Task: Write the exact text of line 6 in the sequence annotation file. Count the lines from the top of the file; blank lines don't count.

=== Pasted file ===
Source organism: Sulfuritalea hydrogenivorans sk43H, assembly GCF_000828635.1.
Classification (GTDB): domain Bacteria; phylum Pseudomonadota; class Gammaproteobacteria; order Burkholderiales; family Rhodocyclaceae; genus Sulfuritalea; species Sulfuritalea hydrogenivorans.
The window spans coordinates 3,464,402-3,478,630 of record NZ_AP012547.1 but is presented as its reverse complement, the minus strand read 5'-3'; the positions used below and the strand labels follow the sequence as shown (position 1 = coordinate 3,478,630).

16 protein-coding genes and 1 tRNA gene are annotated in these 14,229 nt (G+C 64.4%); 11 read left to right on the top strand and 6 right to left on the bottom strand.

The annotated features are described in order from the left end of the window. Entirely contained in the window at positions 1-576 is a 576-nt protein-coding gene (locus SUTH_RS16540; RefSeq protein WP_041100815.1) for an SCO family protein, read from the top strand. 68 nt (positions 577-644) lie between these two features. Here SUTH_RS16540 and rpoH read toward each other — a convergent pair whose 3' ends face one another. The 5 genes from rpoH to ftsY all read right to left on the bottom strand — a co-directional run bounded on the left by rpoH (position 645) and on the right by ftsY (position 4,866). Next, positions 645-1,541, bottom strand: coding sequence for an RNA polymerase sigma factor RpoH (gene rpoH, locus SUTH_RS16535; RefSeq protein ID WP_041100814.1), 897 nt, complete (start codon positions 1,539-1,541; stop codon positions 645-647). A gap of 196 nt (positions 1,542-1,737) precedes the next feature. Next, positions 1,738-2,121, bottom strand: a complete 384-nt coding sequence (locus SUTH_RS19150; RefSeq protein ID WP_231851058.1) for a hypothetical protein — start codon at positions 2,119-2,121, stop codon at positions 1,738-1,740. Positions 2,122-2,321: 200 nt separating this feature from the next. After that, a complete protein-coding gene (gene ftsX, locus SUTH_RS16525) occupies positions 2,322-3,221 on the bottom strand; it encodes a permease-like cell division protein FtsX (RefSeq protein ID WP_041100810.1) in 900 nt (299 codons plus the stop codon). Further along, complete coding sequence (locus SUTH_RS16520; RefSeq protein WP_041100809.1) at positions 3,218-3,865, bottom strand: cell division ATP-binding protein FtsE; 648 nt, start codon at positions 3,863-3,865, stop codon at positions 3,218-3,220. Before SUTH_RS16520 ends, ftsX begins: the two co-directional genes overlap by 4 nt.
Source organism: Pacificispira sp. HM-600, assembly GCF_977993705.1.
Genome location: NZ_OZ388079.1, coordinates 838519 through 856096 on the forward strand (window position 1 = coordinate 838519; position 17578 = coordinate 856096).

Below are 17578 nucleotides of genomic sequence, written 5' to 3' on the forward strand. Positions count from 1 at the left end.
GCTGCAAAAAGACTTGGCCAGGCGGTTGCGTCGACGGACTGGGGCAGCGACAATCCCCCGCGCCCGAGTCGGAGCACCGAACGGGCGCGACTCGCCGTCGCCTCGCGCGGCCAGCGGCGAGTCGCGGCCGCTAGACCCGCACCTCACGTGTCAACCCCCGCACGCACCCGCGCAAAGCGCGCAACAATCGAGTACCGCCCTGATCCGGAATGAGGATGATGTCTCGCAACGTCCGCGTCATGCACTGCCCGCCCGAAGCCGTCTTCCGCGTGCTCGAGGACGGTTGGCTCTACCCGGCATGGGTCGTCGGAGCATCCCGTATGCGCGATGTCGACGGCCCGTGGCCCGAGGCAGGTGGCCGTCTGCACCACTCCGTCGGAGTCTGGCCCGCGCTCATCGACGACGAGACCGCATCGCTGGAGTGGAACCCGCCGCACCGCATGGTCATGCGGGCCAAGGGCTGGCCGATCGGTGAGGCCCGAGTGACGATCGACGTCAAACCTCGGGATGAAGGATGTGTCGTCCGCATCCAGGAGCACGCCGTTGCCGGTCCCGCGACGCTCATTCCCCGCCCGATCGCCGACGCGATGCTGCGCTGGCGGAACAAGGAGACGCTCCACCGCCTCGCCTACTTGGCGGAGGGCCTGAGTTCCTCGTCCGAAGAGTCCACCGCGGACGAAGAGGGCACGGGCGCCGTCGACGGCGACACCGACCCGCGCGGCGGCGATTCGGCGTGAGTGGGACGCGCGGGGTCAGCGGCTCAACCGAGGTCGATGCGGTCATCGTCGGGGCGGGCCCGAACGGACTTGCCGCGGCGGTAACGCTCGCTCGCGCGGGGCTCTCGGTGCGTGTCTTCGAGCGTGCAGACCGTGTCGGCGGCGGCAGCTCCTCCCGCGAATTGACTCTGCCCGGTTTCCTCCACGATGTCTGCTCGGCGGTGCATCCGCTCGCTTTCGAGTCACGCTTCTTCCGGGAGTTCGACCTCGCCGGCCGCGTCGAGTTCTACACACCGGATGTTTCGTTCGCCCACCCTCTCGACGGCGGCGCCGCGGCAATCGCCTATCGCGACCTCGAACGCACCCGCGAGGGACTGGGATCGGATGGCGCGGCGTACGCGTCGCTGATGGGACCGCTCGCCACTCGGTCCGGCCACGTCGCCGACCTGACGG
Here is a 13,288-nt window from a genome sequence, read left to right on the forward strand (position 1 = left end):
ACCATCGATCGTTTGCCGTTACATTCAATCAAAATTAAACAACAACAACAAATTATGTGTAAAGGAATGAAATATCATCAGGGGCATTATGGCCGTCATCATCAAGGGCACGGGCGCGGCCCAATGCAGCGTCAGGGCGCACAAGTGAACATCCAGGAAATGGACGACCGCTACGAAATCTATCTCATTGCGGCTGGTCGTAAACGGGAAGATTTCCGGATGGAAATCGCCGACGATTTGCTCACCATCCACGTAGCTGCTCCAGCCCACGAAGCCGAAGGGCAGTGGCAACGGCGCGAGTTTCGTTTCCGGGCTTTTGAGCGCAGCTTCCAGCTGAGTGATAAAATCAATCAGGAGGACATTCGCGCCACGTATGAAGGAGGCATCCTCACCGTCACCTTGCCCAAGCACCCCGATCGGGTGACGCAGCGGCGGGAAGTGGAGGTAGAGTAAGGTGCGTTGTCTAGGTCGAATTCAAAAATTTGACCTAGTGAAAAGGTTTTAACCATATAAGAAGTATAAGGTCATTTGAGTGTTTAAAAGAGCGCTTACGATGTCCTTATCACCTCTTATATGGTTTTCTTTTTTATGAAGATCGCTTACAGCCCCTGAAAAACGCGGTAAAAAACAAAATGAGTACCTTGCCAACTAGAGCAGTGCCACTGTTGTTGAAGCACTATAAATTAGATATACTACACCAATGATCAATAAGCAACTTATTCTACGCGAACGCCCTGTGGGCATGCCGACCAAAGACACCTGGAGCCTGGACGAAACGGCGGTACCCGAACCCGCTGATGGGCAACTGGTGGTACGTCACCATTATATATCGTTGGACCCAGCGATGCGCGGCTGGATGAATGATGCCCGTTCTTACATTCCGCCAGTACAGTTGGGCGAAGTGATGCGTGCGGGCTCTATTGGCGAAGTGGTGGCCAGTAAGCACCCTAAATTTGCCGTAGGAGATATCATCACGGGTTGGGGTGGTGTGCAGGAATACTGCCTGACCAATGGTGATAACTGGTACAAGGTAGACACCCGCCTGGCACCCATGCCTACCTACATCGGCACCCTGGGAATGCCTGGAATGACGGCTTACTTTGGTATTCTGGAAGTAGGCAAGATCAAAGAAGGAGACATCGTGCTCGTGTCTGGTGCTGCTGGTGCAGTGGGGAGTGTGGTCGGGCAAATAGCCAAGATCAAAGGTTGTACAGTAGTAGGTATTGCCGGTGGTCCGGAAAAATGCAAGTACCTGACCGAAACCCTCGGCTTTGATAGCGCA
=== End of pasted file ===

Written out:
Source organism: Pacificispira sp. HM-600, assembly GCF_977993705.1.